Indian's next major development came in 1916 when Hedstrom's former assistant Charles Gustafson developed the 1 litre "Powerplus".
It had two side valves instead of one (full flathead instead of F head). The middle of WW I (1916) was the first year for the Power Plus, and the first engine not designed by Oscar Hedstrom.
A note on internal combustion engine terminology: Flatheads are also known as L heads, side-valve or for cars and trucks, "valve-in-block".
In 1922, it was enlarged to 1000 cc (1 liter or 61 cubic inches) to become the Chief and to 1200 cc or 74 cubic inches in 1924 to become the Big Chief engine.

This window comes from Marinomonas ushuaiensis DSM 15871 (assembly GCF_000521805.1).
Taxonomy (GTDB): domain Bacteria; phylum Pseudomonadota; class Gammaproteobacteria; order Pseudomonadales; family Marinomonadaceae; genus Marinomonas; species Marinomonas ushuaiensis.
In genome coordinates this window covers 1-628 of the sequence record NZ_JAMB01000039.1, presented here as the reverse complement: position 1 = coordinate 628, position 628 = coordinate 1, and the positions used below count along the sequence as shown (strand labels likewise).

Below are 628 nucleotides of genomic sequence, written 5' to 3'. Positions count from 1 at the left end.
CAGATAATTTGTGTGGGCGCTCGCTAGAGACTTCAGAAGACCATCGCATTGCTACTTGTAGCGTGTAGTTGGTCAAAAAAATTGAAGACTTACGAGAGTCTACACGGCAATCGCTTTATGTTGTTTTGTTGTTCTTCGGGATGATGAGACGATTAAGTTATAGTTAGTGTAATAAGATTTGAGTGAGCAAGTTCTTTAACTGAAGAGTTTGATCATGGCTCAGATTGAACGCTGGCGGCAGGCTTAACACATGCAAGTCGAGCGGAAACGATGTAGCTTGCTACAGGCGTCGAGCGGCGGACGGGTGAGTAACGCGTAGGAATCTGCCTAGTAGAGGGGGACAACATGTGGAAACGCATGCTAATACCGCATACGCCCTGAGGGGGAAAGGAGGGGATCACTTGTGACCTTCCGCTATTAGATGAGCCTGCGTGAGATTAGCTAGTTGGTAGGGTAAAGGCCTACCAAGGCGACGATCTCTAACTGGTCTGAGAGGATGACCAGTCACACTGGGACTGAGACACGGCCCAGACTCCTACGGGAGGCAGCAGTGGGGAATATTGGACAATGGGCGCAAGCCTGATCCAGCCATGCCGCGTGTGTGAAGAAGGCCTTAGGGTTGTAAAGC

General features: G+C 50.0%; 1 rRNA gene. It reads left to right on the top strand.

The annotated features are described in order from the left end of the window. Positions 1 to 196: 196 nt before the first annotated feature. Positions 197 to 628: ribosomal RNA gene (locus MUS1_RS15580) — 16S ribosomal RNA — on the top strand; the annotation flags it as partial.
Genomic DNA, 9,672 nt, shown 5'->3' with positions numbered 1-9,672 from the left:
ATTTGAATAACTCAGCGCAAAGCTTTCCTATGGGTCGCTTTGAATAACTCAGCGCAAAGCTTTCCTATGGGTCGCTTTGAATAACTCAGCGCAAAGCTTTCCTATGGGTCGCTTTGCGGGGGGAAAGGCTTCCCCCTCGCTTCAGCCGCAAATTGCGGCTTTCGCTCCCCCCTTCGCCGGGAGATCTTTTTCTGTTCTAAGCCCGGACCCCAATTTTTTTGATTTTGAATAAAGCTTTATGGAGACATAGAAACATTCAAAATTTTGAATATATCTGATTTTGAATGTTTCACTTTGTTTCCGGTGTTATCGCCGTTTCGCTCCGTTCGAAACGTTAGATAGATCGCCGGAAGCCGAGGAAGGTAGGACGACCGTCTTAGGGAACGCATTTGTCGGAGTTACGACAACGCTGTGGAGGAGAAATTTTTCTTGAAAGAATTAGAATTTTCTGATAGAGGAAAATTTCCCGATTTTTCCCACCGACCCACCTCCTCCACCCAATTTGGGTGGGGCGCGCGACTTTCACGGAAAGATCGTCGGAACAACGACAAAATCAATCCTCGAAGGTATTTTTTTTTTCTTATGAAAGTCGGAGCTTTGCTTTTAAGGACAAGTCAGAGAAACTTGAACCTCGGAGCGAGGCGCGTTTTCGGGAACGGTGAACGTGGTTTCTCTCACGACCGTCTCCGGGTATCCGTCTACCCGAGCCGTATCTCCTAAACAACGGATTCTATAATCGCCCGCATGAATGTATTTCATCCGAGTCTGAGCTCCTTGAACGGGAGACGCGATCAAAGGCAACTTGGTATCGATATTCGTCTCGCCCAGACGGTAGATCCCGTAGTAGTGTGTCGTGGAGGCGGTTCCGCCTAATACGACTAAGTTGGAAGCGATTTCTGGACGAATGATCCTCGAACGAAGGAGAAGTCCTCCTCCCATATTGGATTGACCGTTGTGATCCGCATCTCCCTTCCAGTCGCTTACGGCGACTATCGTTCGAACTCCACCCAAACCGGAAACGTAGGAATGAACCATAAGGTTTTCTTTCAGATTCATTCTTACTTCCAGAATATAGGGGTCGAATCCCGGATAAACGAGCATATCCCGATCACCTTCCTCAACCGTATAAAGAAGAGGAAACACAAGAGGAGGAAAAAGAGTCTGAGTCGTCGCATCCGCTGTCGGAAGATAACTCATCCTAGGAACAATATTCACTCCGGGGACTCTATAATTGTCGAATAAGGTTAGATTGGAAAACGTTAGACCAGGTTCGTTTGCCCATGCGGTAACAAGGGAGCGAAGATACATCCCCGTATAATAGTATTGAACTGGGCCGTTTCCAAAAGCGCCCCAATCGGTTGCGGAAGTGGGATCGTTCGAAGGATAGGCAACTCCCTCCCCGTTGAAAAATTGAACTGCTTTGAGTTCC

Indian was also very advanced with a swinging arm rear suspension (albeit with leaf springs, not coils) from 1913 to at least 1918.
The early "Big Twins" as they were called had F heads.
These early Chiefs had gear driven primary in aluminium casings, in oil bath.
(English and Harley motorcycles were still using leaky pressed steel primary cases decades later.) The 1928 Scout 101 (750 cc.) was and is regarded as Indian's best handling if not best-ever motorcycle. Neither the Ace nor Indian fours should be confused with the Henderson-Excelsior Four, although all three derived from the same design by Mr. Note how the skirted ("valenced") fenders which came out in 1940 completely change the look of the Fours.